Pharmacist launches petition to address systemic racism in health care
- EFN Staff | April 04, 2019
An Assistant Professor in the College of Pharmacy and Nutrition at the University of Saskatchewan (U of S) and the first self-identified Indigenous Doctor of Pharmacy in Canada created a national petition to address systemic racism in health care.
Dr. Jaris Swidrovich announced the petition on April 3, 2019 to shed light on First Nations and Inuit individuals who are ineligible to receive certain professional services from pharmacists in most provinces across Canada at no cost, while non-First Nations and non-Inuit persons accessing the same services are considered a public benefit under the respective provincial health system.
“In most Canadian provinces, people can sit down with a pharmacist for up to an hour to have a comprehensive medication assessment, as well as follow-up visits with the pharmacist,” he said in a media release. “The pharmacist collaborates with the patient’s family physician regarding any identified issues with the patient’s medications. Rightfully so, these professional services are paid for by the respective provincial health systems.”
Dr. Swidrovich, the first and only self-identified Indigenous faculty member in pharmacy in Canada, is a Saulteaux First Nations and Ukrainian man, from the Yellow Quill First Nation.
He stated that in most provinces, First Nations and Inuit persons are not eligible to receive the same services that non-First Nations and non-Inuit individuals do. This is because health is a provincial jurisdiction for Canadians but is a federal jurisdiction for First Nations and Inuit persons.
Indigenous Services Canada does not currently recognize such professional services from pharmacists and therefore, in most Canadian provinces, First Nations and Inuit persons have to pay out of pocket - or not receive the service at all - while other Canadians may receive such services at no cost because the provincial health systems pay for it.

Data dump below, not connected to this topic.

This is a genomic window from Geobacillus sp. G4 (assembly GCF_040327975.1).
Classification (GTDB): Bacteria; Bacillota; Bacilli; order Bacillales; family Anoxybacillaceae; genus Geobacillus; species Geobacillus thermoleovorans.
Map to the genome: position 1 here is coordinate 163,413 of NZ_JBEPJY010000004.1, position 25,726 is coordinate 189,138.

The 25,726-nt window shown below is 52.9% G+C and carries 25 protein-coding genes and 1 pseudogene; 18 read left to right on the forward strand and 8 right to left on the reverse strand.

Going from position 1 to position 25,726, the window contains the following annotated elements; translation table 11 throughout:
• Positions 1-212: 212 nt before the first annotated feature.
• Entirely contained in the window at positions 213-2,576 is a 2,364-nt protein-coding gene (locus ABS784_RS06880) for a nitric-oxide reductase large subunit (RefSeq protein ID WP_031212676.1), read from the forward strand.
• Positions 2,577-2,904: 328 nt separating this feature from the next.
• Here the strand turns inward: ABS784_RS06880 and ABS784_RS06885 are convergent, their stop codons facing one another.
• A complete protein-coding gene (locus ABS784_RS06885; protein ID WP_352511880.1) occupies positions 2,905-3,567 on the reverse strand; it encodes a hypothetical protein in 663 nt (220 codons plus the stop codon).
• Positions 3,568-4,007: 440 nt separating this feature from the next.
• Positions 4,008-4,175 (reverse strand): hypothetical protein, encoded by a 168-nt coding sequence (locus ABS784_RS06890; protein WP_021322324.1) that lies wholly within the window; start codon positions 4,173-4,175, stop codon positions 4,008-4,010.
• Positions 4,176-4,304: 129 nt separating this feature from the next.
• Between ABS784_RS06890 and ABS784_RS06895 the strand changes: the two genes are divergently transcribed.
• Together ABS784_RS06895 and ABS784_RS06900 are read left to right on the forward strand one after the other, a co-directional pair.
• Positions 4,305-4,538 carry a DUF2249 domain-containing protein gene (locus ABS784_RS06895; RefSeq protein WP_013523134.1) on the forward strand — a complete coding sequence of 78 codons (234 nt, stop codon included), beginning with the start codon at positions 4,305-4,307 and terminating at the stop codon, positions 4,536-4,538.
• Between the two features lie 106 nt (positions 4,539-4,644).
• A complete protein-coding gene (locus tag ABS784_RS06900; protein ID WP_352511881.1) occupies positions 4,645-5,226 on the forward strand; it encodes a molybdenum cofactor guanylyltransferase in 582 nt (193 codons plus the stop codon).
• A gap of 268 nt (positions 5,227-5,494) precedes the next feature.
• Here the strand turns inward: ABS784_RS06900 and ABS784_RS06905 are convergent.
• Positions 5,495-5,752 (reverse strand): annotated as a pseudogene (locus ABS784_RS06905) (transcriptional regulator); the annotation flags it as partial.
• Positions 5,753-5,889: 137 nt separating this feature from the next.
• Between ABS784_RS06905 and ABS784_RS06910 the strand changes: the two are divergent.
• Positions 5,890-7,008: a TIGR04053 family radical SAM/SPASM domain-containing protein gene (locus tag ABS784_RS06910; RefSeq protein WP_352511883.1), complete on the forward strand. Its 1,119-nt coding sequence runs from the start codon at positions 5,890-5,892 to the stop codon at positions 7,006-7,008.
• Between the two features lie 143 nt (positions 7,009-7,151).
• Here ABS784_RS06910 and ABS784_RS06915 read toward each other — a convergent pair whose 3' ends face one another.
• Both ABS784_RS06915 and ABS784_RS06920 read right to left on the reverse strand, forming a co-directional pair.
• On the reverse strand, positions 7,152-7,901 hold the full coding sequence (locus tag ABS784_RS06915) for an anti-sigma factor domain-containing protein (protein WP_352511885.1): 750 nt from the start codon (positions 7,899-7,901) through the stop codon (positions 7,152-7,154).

“Considering that pharmacists are the most accessible health professionals in Canada and the greatest gaps experienced in terms of health outcomes are witnessed between Indigenous and non-Indigenous Canadians, this issue must be resolved if we are committed to closing such gaps in health outcomes,” he said.
The second highest expenditure of health care dollars in Canada, after hospitals, is prescription medications. The rate of growth in health dollars spent on prescription medications has outpaced that for both hospitals and physicians, which are number 1 and number 3 top costs to the health care system in Canada.
“Undoubtedly…professional services offered by pharmacists, such as comprehensive medication assessments, have the ability to not only reduce spending on prescription drugs but also improve health outcomes for Canadians and this should be the same for First Nations and Inuit persons in Canada, too,” said Dr. Swidrovich.
The petition reads, “We, the undersigned, Citizens of Canada, call upon the Minister of Indigenous Services to recognize all provincially publicly funded professional pharmacy services (e.g. medication reviews/assessments) as eligible and reimbursable benefits under the Non-Insured Health Benefits Program in all provinces and territories of Canada where the same service is otherwise offered and publicly funded for all other non-First Nations and non-recognized Inuit citizens.”
This petition closes in 30 days, after which the Minister of Indigenous Services Canada has 45 days to respond. The petition has been endorsed by Member of Parliament for Saskatoon West, Sheri Benson, and can be found online at: https://petitions.ourcommons.ca/en/Petition/Details?Petition=e-2135.